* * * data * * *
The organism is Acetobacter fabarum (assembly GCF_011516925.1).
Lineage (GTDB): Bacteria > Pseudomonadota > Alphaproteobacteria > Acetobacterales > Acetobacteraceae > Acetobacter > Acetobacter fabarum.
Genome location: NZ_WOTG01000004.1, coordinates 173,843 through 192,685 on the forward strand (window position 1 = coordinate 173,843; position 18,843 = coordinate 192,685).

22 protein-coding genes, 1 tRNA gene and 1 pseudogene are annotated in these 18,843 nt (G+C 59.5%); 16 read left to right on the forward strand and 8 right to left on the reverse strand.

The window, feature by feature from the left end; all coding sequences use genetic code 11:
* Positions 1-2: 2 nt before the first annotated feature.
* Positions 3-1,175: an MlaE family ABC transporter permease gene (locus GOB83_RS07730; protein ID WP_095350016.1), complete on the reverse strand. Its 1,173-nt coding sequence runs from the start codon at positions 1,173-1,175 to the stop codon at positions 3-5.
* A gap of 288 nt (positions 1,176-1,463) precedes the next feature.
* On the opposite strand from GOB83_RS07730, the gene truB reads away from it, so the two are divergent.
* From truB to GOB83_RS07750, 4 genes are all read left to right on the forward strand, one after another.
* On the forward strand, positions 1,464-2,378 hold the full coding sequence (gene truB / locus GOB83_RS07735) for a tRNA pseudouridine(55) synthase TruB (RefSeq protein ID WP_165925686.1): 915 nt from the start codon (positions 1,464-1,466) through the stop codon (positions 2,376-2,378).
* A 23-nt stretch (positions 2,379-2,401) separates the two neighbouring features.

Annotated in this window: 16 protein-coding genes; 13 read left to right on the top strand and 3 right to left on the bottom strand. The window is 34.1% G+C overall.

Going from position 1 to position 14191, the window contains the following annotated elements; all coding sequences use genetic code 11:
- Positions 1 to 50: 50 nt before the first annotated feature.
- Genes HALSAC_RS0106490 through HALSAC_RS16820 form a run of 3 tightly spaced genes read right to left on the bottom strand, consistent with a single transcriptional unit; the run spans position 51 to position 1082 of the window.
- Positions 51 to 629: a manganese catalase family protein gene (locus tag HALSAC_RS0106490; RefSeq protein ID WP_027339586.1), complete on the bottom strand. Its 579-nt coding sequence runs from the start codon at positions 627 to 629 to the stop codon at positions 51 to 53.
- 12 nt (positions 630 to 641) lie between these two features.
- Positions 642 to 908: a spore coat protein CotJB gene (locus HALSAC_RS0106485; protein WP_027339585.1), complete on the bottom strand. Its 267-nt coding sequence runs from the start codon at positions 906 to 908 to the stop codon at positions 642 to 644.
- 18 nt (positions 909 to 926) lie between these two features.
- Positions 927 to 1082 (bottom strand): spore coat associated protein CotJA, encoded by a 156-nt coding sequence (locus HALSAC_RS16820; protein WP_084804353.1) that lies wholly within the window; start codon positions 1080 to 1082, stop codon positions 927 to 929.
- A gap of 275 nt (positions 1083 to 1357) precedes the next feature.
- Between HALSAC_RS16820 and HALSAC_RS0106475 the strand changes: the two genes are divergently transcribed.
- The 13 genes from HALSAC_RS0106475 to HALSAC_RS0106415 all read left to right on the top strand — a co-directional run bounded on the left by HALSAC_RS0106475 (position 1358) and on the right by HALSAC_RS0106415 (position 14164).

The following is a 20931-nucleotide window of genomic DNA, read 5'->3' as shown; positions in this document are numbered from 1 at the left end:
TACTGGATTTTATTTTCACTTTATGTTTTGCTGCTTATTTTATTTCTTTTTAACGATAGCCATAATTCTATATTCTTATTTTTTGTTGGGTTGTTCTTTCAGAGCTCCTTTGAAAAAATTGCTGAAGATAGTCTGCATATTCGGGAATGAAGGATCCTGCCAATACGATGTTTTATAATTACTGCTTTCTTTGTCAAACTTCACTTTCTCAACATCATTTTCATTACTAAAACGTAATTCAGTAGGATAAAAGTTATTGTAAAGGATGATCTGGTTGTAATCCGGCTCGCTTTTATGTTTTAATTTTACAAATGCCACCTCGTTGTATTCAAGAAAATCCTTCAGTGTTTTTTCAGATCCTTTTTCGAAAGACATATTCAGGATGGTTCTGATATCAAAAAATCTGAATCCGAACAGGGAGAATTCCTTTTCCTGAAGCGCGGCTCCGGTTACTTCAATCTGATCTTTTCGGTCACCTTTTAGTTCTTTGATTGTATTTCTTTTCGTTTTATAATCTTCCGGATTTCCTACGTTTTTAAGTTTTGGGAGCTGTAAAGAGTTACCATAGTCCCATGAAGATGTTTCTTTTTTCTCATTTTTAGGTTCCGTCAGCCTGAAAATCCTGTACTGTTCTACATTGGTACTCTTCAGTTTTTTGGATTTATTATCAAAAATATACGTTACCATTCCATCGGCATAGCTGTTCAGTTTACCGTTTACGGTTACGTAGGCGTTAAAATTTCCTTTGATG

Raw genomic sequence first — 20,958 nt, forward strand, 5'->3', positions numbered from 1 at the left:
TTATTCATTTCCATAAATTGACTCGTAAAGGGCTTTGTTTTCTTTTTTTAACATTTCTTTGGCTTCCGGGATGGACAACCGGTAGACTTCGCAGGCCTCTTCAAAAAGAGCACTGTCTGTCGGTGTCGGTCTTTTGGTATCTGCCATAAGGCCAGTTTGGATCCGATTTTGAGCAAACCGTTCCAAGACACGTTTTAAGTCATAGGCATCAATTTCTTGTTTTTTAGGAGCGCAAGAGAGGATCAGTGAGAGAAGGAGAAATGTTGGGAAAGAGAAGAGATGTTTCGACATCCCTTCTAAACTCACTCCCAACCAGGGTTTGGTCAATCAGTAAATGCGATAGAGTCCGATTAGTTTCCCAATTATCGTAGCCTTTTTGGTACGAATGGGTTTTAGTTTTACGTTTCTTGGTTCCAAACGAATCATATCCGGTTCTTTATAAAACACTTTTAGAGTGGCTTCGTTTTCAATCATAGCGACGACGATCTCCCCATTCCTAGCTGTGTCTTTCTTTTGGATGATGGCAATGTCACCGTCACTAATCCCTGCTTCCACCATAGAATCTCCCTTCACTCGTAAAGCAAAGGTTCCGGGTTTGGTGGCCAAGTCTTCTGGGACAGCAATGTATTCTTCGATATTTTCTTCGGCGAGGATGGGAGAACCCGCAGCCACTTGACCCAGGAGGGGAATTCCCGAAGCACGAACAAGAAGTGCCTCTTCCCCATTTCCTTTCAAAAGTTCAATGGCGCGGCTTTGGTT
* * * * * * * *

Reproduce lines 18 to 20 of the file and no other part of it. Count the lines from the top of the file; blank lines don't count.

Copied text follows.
- 12 nt (positions 630 to 641) lie between these two features.
- Positions 642 to 908: a spore coat protein CotJB gene (locus HALSAC_RS0106485; protein WP_027339585.1), complete on the bottom strand. Its 267-nt coding sequence runs from the start codon at positions 906 to 908 to the stop codon at positions 642 to 644.
- 18 nt (positions 909 to 926) lie between these two features.